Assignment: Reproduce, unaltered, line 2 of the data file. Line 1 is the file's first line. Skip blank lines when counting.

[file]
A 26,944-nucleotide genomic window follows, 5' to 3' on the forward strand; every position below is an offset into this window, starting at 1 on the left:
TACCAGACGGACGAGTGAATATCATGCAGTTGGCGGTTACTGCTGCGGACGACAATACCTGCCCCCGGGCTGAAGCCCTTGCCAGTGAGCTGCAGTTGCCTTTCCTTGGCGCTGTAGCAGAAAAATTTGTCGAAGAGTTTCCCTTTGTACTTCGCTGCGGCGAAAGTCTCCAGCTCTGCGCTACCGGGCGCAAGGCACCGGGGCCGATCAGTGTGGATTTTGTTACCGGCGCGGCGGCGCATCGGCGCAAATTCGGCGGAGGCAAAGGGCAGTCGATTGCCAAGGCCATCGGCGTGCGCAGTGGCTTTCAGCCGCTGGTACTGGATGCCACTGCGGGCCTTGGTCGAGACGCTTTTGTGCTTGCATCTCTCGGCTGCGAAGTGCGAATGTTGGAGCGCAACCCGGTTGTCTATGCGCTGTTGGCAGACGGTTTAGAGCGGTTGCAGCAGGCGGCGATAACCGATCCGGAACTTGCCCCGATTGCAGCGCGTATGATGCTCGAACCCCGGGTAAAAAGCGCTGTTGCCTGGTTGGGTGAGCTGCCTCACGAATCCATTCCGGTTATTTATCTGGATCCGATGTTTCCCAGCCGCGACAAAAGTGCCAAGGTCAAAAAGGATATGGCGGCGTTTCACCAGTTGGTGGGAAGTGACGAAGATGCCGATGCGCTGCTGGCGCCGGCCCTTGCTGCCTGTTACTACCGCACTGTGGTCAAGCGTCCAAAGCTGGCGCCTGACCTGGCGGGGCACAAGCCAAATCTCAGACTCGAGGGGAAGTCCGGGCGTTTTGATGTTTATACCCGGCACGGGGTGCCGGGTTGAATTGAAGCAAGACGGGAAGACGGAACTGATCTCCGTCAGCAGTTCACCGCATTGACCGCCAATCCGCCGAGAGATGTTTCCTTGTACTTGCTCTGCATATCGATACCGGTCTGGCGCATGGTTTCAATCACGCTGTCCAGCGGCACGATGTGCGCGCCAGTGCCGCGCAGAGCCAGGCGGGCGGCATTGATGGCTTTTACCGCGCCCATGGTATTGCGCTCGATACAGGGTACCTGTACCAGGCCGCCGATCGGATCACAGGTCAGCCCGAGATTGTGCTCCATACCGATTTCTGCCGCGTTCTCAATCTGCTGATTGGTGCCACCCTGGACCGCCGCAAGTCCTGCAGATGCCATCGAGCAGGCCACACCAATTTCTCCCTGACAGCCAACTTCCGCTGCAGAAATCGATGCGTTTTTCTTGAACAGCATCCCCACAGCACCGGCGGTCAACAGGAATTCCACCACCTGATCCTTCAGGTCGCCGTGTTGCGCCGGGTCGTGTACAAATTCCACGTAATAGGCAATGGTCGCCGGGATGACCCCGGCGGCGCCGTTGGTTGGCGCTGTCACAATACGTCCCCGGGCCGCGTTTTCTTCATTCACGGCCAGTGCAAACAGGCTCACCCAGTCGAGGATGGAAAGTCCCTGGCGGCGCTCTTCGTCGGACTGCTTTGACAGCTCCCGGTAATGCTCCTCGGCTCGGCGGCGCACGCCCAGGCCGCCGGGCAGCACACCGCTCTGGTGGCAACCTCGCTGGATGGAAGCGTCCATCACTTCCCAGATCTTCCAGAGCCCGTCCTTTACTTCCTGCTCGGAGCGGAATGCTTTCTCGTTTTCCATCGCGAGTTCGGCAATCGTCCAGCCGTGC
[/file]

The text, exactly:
TACCAGACGGACGAGTGAATATCATGCAGTTGGCGGTTACTGCTGCGGACGACAATACCTGCCCCCGGGCTGAAGCCCTTGCCAGTGAGCTGCAGTTGCCTTTCCTTGGCGCTGTAGCAGAAAAATTTGTCGAAGAGTTTCCCTTTGTACTTCGCTGCGGCGAAAGTCTCCAGCTCTGCGCTACCGGGCGCAAGGCACCGGGGCCGATCAGTGTGGATTTTGTTACCGGCGCGGCGGCGCATCGGCGCAAATTCGGCGGAGGCAAAGGGCAGTCGATTGCCAAGGCCATCGGCGTGCGCAGTGGCTTTCAGCCGCTGGTACTGGATGCCACTGCGGGCCTTGGTCGAGACGCTTTTGTGCTTGCATCTCTCGGCTGCGAAGTGCGAATGTTGGAGCGCAACCCGGTTGTCTATGCGCTGTTGGCAGACGGTTTAGAGCGGTTGCAGCAGGCGGCGATAACCGATCCGGAACTTGCCCCGATTGCAGCGCGTATGATGCTCGAACCCCGGGTAAAAAGCGCTGTTGCCTGGTTGGGTGAGCTGCCTCACGAATCCATTCCGGTTATTTATCTGGATCCGATGTTTCCCAGCCGCGACAAAAGTGCCAAGGTCAAAAAGGATATGGCGGCGTTTCACCAGTTGGTGGGAAGTGACGAAGATGCCGATGCGCTGCTGGCGCCGGCCCTTGCTGCCTGTTACTACCGCACTGTGGTCAAGCGTCCAAAGCTGGCGCCTGACCTGGCGGGGCACAAGCCAAATCTCAGACTCGAGGGGAAGTCCGGGCGTTTTGATGTTTATACCCGGCACGGGGTGCCGGGTTGAATTGAAGCAAGACGGGAAGACGGAACTGATCTCCGTCAGCAGTTCACCGCATTGACCGCCAATCCGCCGAGAGATGTTTCCTTGTACTTGCTCTGCATATCGATACCGGTCTGGCGCATGGTTTCAATCACGCTGTCCAGCGGCACGATGTGCGCGCCAGTGCCGCGCAGAGCCAGGCGGGCGGCATTGATGGCTTTTACCGCGCCCATGGTATTGCGCTCGATACAGGGTACCTGTACCAGGCCGCCGATCGGATCACAGGTCAGCCCGAGATTGTGCTCCATACCGATTTCTGCCGCGTTCTCAATCTGCTGATTGGTGCCACCCTGGACCGCCGCAAGTCCTGCAGATGCCATCGAGCAGGCCACACCAATTTCTCCCTGACAGCCAACTTCCGCTGCAGAAATCGATGCGTTTTTCTTGAACAGCATCCCCACAGCACCGGCGGTCAACAGGAATTCCACCACCTGATCCTTCAGGTCGCCGTGTTGCGCCGGGTCGTGTACAAATTCCACGTAATAGGCAATGGTCGCCGGGATGACCCCGGCGGCGCCGTTGGTTGGCGCTGTCACAATACGTCCCCGGGCCGCGTTTTCTTCATTCACGGCCAGTGCAAACAGGCTCACCCAGTCGAGGATGGAAAGTCCCTGGCGGCGCTCTTCGTCGGACTGCTTTGACAGCTCCCGGTAATGCTCCTCGGCTCGGCGGCGCACGCCCAGGCCGCCGGGCAGCACACCGCTCTGGTGGCAACCTCGCTGGATGGAAGCGTCCATCACTTCCCAGATCTTCCAGAGCCCGTCCTTTACTTCCTGCTCGGAGCGGAATGCTTTCTCGTTTTCCATCGCGAGTTCGGCAATCGTCCAGCCGTGC